150th Anniversary Celebrations

Report of 2015

2015 was the year marking the 150th anniversary of the Society's founding. By the end, no fewer than eight events took place, some held in conjunction with SPARK, the Festival of Worship and the Arts mounted by Greyfriars Kirk, also marking an 150 year period as well as a more recent anniversary.

In anticipation of our anniversary, members and friends looked back to the year of origin of the Society with the help of the Rev Dr Alison Jack, Vice Principal of New College (through a literary lens), Rev Dr Johnston McKay, historian and writer (drawing on his recent work on social theology as it unfolded through the nineteenth century), Rev James Stewart, Editor of the Church Service Society's Record (sharing researches on the origins and early years of the Society), with Ian McCrorie MBE and the Secretary offering a flavour of the worship of the time in a reconstruction of what people were singing . The day was held in Eastwood Parish Church, where the current minister, Rev Graham Cartlidge, spoke to us about his earlier predecessor George Campbell, one of our Founders.

The year itself was launched by an article about the Society in the January issue of Life and Work and continued with an Anniversary Service in the Canongate Kirk on the afternoon of Saturday, 31st January, the day of the founding of the Society in 1865. The music was led by Dr John Kitchen (organ) directing the Edinburgh University Singers, and twelve members of the Council read Scripture and led prayers from the pens of the Society's past and present members. In his sermon based on St Luke chapter 24, the President, Neil Gardner, drew a imaginative parallel between the Eaglesham Road, place of our founding, and the Emmaus Road, where the Risen Christ was found present. The Moderator, the Rt Revd John Chalmers, newly returned from a visit to Africa, in an extended introduction to his reading of Ephesians 1:15-23, spoke of his experience of worship there and at home and, speaking of 'the need to continue the work of producing worship resources that are shaped by those who are theologically articulate, intellectually robust and culturally sensitive', recalled the Society to its task.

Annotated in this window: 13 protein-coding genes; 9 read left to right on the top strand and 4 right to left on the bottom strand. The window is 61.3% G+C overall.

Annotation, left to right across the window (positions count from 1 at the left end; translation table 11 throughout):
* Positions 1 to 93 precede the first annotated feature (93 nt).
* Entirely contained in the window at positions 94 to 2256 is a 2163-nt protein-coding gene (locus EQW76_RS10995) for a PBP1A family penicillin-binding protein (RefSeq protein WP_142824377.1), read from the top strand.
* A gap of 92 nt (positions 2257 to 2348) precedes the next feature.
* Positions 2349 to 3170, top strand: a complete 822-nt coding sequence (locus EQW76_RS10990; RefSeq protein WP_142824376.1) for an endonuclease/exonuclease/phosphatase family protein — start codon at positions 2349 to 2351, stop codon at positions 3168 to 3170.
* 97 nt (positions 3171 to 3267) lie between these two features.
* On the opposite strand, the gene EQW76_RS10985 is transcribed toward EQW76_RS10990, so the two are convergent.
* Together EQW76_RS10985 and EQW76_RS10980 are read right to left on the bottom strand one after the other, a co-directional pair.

The tradition of the Society's contact with Greyfriars Kirk continued this year when a excellent Anniversary Dinner was provided by the newly-developed Grassmarket Community Project, attended by 42 members and friends of the Society. A fine address was given by our member Gilleasbuig Macmillan, which had all the flow of anecdote one hopes for in an after-dinner speech, but which also managed to acknowledge the context of the occasion - namely the tradition that at this time each year the Society looks forward to a paper of some substance (albeit given as the climax of the less Trimalchian delights of the annual general meeting). It was an address to enjoy but also to be challenged by as several unconscious, albeit dearly held, assumptions about the conduct of worship were lined up for questioning. (The full address is printed elsewhere in this issue of the Record.)